Roll of the dice

The new course from Cowes to Cherbourg via the Fastnet Rock will see fresh challenges in next year's Rolex Fastnet Race.

17 September 2020


On Sunday 8 August 2021, the Rolex Fastnet Race will set sail from Cowes bound for the Fastnet Rock.

For the first time in the race’s 96 year history, there will be a major course change, where boats will direct their bows toward Cherbourg after rounding Bishop Rock. The new finish will coincide with the start of the Royal Ocean Racing Club’s premier event, Cowes Week.

The new course is 90 miles longer, making it 695 miles, based on the shortest route. Most of the course remains unchanged.

Sailors will set off from the Royal Yacht Squadron line, head southwest down the English south coast, negotiate Anvil Point, Portland Bill, Start Point and the Lizard en route, before the vital decision over which side to pass the Traffic Separation Scheme exclusion zone off Land’s End.

Then there are the open ocean crossings to the Fastnet Rock and back to Bishop Rock, southwest of the Scilly Isles. From here, the course only changes marginally.


From Bishop Rock it is possible to lay directly Cape de la Hague, the northwesternmost headland of the Cotentin Peninsula, before making the final slight starboard turn for the last 10 miles to the finish line within Cherbourg’s harbour.

The new course from Bishop Rock is 91°M, compared to 83° to the Lizard, however the added distance to Cherbourg may affect the make-up of the race overall.

Leading international navigator Ian Moore, who has carried out a weather study on the new course, explains: “The Rolex Fastnet Race is still predominantly a windward-leeward race with a big chunk of beating. Forty percent of the hours in the race are spent going to windward, and 34 percent downwind,” he says.

More significant will be the final roll of the dice: how best to tackle one of Europe most powerful tidal gates, the Alderney Race, between Alderney and Cape de la Hague.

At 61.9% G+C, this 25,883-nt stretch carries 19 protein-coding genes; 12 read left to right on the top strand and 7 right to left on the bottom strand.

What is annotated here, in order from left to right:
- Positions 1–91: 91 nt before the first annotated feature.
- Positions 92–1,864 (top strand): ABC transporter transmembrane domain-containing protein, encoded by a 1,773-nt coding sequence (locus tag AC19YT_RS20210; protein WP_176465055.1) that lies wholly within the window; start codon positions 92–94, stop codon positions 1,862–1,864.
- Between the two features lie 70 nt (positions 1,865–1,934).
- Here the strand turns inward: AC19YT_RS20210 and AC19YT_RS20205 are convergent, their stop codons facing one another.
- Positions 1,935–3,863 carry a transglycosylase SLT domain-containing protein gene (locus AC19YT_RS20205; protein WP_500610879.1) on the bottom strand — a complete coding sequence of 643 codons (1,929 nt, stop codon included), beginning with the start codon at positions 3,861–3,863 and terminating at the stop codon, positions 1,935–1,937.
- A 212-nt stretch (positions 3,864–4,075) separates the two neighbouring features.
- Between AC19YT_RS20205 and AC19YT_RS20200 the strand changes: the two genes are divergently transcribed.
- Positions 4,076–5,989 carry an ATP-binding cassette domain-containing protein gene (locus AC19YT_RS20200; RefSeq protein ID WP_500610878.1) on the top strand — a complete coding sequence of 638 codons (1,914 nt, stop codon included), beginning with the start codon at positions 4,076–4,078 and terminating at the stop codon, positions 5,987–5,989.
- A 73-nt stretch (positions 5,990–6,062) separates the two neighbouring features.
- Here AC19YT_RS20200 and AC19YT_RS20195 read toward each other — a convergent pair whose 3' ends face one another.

“This is now the biggest tidal gate of the race,” states Moore. “It is strongest off Cape de la Hague, through the Swinge (between Alderney and Burhou, northwest of Alderney) and off the eastern Alderney shore. The tidal effect also covers a much larger area than it does off Portland Bill.

Moore said, “There will be winners and losers here and it will be hard to get right.”

The Alderney Race’s effect will also be increased after start day’s new moon, with finishers into Cherbourg expected during a period with a very high tidal coefficient (86–89).

The good news is that the Alderney Race runs slightly faster in the fair northerly-northeasterly direction than it does when it is foul. Moore says that navigators will be keenly anticipating their arrival time at the Alderney Race.

If it is when it is unfavourable, they try to gain tidal relief by leaving Alderney to port or, more dramatic still, sidestepping the Alderney Race altogether by approaching Cherbourg from the north. This latter route is made less attractive due to the location of the Casquets TSS exclusion zone that forces boats to stay south, unless they wish to round its north side, requiring them to sail an 11 additional miles.

UK-based Kiwi navigator Campbell Field was part of the overall winning crew on the 2003 Rolex Fastnet Race on Charles Dunstone’s maxi Nokia and last year was on the top British finisher under IRC, David Collins’ modified TP52 Tala.

His assessment of the new course is similar to that of Ian Moore: “If you look at the prevailing conditions, you could expect on an average year with south-westerlies, it will shift the proportions of the race – if it was predominantly upwind and tight-reaching and around one third was broad-reaching and running – it will flip those proportions.

“So there will be more open angle sailing. Also, the majority of the race will now be post-Fastnet Rock rather than before it. With more downwind, it could well favour the broad-reaching/downwind machines that can plane.”

As to the new long final leg between Bishop Rock to the finish, Field observes that while the old course used to be mostly a coastal race, the route to Cherbourg is much more open. “That’s good because there will be weather changes over that period,” he says.

As to the Alderney Race, Field adds: “It is just another obstacle to negotiate, no different to the other tidal gates, but it is something that’ll have to be analysed coming back from the Fastnet.

“It will be time-dependent, and if your timing is stacking up to be an hour before or after the tidal gate, that could have a major impact on your race. Whereas, if you get there in the middle of the flow, your strategy is pretty much dictated to you: Get in it and crack on or avoid it!

Field says, “It just adds another interesting navigational dynamic – a new dimension –to the race. I enjoy doing races like the Fastnet because you have constant stimulation.”

While French boats have dominated recent editions of the Rolex Fastnet Race, good knowledge especially of the Alderney Race (or Raz Blanchard as it is known locally) is certain to benefit local residents.

One is the 2013 winner, Alexis Loisin, who warns: “Raz Blanchard – there is a lot of current there and maybe the gate there will be open or closed, so you will certainly be able to win or lose the race in the last hours.

“Your timing must be good – so it is good to have Rolex as a sponsor!”

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